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Genetic Traits as ‘Pollution’ The Case of White English Carriers of Haemoglobinopathies Simon Dyson Ethnic/Family Origins and Screening Lecture 4 of 4.

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Presentation on theme: "Genetic Traits as ‘Pollution’ The Case of White English Carriers of Haemoglobinopathies Simon Dyson Ethnic/Family Origins and Screening Lecture 4 of 4."— Presentation transcript:

1 Genetic Traits as ‘Pollution’ The Case of White English Carriers of Haemoglobinopathies Simon Dyson Ethnic/Family Origins and Screening Lecture 4 of 4

2 Background “A linked programme of neonatal and antenatal screening for the haemoglobinopathies by 2004” [NHS Plan, 2000]. EQUANS Study [Ethnic QUestion and Ante Natal Screening for Sickle Cell/Thalassaemia]

3 Methods 16 in- depth taped recorded interviews with 27 specialist haemoglobinopathy counsellors who counsel carriers of sickle cell and beta- thalassaemia.

4 Sickle Cell/Thalassaemia Four haplotypes (three African, one Arabian-Indian) so does not not index African ancestry. Widespread in Africa, South Asia, South-East Asia, Mediterranean, Arab, North Africa, Iran Here ‘White English’ referred to not Mediterranean, Arab, North Africa, Iran, or mixed heritage who might self-identify or be visually ascribed white status.

5 Key Findings The reported reliance of midwives, on 'commonsense' judgements based on 'race-thinking' (judging someone by the colour of their skin; by physical facial features) The reported lack of confidence of the midwife in asking an ethnicity question A reported association of both midwives and the general public of sickle cell with 'black'. A reluctance on the part of the midwife to challenge an answer which suggests the client has not understood the reason for the question The complexities of the relationship between mixed heritage and carrier risk. The fear of asylum seekers in answering ethnicity questions to officials The association of ethnicity with clients and risk produces task-orientation not patient orientation on the part of the health professional, thereby reduces the quality of service the individual receives Sickle cell and thalassaemia are perceived as marginalised by health service managers in terms of resources.

6 Two Findings The negative reaction of white English clients to being identified as a haemoglobinopathy carrier The skill of the haemoglobinopathy carriers in ‘cooling out’ white carriers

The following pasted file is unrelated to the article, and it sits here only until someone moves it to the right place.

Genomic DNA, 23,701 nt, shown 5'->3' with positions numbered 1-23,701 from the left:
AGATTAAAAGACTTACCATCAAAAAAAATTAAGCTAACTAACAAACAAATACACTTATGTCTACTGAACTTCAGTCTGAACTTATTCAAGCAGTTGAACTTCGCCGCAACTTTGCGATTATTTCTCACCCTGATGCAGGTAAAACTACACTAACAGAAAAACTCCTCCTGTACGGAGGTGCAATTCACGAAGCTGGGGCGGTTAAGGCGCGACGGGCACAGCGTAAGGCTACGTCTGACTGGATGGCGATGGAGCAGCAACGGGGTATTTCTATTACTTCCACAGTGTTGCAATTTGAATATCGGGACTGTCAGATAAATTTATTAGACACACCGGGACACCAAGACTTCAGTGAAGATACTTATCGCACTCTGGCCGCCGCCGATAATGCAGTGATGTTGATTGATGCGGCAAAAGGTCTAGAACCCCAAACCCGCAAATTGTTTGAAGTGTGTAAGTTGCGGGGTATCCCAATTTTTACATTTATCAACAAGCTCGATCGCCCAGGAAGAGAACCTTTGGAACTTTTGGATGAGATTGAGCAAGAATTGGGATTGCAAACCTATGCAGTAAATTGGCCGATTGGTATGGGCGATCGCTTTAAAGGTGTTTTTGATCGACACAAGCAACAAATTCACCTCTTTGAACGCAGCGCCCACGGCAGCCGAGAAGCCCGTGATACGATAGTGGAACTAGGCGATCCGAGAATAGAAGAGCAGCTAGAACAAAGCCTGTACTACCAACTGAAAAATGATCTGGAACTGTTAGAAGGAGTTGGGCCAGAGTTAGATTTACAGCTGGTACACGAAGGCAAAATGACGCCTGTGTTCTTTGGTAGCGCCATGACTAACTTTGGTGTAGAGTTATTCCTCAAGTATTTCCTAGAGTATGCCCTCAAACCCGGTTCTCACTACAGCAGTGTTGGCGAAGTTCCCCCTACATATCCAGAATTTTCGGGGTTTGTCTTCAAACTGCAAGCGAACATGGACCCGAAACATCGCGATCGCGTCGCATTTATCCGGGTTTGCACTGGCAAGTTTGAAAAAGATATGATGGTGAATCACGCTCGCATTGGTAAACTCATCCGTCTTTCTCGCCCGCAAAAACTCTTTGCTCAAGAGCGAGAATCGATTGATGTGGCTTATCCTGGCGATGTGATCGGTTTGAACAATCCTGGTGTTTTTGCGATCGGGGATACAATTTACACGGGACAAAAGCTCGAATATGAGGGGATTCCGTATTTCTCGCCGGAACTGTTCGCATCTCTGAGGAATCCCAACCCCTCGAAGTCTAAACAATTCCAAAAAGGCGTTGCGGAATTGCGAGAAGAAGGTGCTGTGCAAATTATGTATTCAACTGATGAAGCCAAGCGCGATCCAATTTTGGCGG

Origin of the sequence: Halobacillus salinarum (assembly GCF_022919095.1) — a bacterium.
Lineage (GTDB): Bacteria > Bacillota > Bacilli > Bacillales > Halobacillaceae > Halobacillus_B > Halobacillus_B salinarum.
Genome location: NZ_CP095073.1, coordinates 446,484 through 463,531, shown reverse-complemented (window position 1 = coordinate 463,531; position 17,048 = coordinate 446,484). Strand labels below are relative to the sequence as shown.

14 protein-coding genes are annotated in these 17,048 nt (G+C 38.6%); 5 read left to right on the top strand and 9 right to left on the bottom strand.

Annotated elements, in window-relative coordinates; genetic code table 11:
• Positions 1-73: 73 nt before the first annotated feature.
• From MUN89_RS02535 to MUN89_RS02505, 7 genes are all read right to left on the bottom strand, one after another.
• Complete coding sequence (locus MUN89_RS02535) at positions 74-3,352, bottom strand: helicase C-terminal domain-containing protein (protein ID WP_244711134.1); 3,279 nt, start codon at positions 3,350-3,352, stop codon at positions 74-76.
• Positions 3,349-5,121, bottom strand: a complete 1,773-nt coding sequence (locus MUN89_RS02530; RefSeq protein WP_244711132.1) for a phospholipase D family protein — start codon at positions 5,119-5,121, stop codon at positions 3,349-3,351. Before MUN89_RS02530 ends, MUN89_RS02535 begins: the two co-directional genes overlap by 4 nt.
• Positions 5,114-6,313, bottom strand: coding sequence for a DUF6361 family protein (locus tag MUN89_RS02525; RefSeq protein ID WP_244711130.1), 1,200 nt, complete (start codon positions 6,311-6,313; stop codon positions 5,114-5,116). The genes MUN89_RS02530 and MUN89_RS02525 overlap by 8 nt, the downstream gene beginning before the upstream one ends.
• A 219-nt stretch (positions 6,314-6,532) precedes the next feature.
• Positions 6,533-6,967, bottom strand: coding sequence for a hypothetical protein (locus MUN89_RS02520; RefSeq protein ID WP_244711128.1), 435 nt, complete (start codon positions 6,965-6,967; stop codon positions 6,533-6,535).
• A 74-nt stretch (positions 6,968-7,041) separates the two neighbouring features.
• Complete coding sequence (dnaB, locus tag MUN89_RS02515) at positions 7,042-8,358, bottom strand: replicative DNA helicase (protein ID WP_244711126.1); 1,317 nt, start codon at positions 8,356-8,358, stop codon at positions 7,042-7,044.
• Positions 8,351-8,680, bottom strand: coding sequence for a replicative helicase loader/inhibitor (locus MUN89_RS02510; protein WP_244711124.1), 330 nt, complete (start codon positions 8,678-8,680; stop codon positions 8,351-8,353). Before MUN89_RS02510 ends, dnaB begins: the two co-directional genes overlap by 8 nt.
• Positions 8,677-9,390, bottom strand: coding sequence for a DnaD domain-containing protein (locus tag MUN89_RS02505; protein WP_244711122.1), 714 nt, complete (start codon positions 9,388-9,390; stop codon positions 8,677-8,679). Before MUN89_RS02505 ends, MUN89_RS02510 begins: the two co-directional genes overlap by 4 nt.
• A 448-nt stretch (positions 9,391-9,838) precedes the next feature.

7 Negative Reaction of White Carriers […] because I think that’s where sometimes they are a little bit worried, somewhere, somebody in my background that was black that I didn’t know about, you know, and it’s about the tainting of them […] Because if you always ‘knew’ that you were White British or Caucasian and, and you imagine you have feelings of er, what it, what it means to be black. And then to find out that you might have, you have something in you that could suggest that you, you’ve got black in your ancestry, that can be you know, that’s what they’re worried about. And that can cause problems and that, that’s why I say, it can and does occasionally occur in the white population without their having been any, anything in the ancestry.

8 Reactions ‘Tainted’; question parentage; question parents!; annoyed; ‘freaking out’; ‘not white after all’; ‘I’m not black’; I’m not Asian’; disbelief; demand further tests; not accept results; been an error; amazed; resentful; created in waiting room; contaminated; gave husband a hard time; reveals non-paternity; ‘flew off the chair’; go red; very puzzled; shock; ‘put it in a box for a hundred years’; how dare you ask me where my parents are from; don’t want to say half African; felt she was pure Aryan race; screwed it up and threw in bin; anger, denial; are you taking the mickey; fear; unclean.

9 Exception (that approves the rule) “In fact the the woman had this as her party piece, you know. Ooh I’ve got Sickle, you know it was like a party piece to tell her friends. It’s like being cool, you know, I’ve probably got a bit of black some where”.